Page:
New Delhi, June 1: The new government is looking at all aspects of the gas price controversy, including a relook at the price formula, to resolve the long standing conflict that continues to dampen investor sentiment.
Petroleum minister Dharmendra Pradhan, who was recently briefed on the pricing issue by the senior officials of the ministry, has asked them to come up with all the perspectives on the issue.
“The minister has asked the officials to make presentation on different aspects of the issue, pending cases, including the arbitration notice issued by Reliance Industries, and issues concerning the Rangarajan formula,” officials said.
Indications are that natural gas prices will almost double to around $8.34 per million British thermal unit (mBtu) from $4.2 per mBtu based on the Rangarajan formula.
Officials said the minister had asked them to find out whether the formula could be tweaked to benefit both the explorers and consumers.
According to the formula, worked out by a panel headed by the former chief of the Prime Minister’s Economic Advisory Council, C. Rangarajan, domestic gas will be priced at an average of the price of imported LNG and international hub rates.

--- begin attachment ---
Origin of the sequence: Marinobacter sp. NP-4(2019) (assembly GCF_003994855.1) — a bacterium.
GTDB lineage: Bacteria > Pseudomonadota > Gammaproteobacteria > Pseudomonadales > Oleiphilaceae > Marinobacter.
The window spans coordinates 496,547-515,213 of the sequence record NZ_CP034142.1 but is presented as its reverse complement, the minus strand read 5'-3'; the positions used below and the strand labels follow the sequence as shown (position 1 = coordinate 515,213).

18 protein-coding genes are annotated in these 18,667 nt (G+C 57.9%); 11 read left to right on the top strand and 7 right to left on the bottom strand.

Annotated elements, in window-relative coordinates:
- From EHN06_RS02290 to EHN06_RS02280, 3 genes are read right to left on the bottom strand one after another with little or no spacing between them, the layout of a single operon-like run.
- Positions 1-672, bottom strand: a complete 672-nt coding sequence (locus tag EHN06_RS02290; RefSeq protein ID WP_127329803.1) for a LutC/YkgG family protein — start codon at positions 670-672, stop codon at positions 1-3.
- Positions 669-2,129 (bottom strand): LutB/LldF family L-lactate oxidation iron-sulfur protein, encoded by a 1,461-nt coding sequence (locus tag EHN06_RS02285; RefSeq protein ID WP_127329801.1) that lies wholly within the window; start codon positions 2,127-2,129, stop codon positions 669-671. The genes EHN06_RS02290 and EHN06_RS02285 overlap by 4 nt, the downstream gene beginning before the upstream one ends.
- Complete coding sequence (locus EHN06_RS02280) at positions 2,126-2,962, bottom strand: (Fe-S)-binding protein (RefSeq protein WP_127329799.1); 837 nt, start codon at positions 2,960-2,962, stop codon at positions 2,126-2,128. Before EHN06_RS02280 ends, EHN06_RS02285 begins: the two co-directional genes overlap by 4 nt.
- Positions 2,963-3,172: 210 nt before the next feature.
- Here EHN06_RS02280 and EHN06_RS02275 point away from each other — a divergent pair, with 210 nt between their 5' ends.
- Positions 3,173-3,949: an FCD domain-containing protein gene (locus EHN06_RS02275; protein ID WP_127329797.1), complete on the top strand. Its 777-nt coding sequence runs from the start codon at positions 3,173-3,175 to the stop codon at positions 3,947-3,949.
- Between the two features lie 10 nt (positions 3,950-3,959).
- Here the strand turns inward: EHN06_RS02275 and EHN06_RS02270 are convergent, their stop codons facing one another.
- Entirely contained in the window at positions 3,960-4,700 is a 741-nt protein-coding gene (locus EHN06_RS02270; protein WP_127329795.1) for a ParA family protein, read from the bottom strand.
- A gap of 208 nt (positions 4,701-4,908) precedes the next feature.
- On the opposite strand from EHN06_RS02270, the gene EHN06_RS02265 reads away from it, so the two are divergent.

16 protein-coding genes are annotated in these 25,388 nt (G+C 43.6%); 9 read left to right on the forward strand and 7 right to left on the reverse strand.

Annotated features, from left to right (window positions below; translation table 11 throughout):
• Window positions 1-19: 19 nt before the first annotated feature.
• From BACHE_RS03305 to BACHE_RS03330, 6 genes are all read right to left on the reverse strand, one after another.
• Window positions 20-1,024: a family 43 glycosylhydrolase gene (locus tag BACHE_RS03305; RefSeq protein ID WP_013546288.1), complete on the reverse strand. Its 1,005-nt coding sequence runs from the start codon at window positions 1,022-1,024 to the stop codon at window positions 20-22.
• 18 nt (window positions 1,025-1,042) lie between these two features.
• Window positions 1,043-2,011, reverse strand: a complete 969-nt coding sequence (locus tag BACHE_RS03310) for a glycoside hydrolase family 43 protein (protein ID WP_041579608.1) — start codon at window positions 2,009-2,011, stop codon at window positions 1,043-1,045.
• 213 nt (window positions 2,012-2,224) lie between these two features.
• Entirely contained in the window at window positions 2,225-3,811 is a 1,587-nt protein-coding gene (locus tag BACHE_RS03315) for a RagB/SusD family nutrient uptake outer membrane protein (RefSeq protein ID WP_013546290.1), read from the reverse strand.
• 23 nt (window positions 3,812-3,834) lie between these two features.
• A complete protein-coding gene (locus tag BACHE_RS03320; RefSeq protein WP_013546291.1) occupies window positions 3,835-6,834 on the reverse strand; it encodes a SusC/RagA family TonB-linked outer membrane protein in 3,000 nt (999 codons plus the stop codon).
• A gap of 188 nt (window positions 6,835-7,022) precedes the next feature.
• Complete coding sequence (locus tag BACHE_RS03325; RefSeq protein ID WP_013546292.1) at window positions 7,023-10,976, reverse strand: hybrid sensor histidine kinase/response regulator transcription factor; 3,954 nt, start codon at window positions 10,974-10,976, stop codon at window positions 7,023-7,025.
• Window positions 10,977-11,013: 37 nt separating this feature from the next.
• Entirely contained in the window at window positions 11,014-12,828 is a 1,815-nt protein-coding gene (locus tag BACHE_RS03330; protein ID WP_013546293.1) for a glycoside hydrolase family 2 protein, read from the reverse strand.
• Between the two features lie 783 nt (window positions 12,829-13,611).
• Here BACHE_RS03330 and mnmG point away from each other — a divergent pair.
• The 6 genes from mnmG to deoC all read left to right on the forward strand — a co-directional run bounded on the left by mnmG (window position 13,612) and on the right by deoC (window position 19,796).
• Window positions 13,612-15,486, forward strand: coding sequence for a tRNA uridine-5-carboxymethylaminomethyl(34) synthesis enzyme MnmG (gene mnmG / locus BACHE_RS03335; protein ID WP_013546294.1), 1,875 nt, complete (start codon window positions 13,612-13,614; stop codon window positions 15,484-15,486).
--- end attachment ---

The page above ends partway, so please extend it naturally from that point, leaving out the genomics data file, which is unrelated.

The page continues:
The fertiliser sector has also raised questions about the formula and threatened to challenge it. “The price of domestic gas should not be linked to imported LNG price. The formula for the determination of price is very complex, with basic data not available in the public domain. Therefore, the price so determined will invariably be challenged,” Satish Chander, director-general of the Fertiliser Association of India, said.
In a letter to the fertiliser ministry, Chander said domestic gas price “should be in rupees, not dollars. In fact, domestic gas price in dollars was introduced only five years ago; consequently, the price of domestic gas is rising continuously in rupee terms. The proposed massive rise in gas price will increase the subsidy outgo of urea sales by more than Rs 10,000 crore per annum”.
Power sector woes
The power sector is also not happy with the formula. According to some estimates, the average cost of gas-fired electricity will go up to Rs 6-7 a unit from Rs 3.50-5 per unit, making electricity unaffordable to state electricity boards, which sell to the ultimate consumers.
“There’s a view gas prices above $6 aren’t viable for power plants. If prices double, the plants will have no buyers and will have to shut,” said Ashok Khurana, director-general of the Association of Power Producers, which represents non-state generators such as Tata Power, Adani Power and Reliance Power.
Besides, Reliance Industries has issued an arbitration notice to the oil ministry seeking the implementation of the new gas price retrospectively from April.
The oil ministry has sought the view of the law ministry on whether retrospective implementation of the higher price can be permitted under the production-sharing contract. It has also sought the finance ministry’s view as the latter will have to compensate fertiliser firms if the gas price is notified from April 1.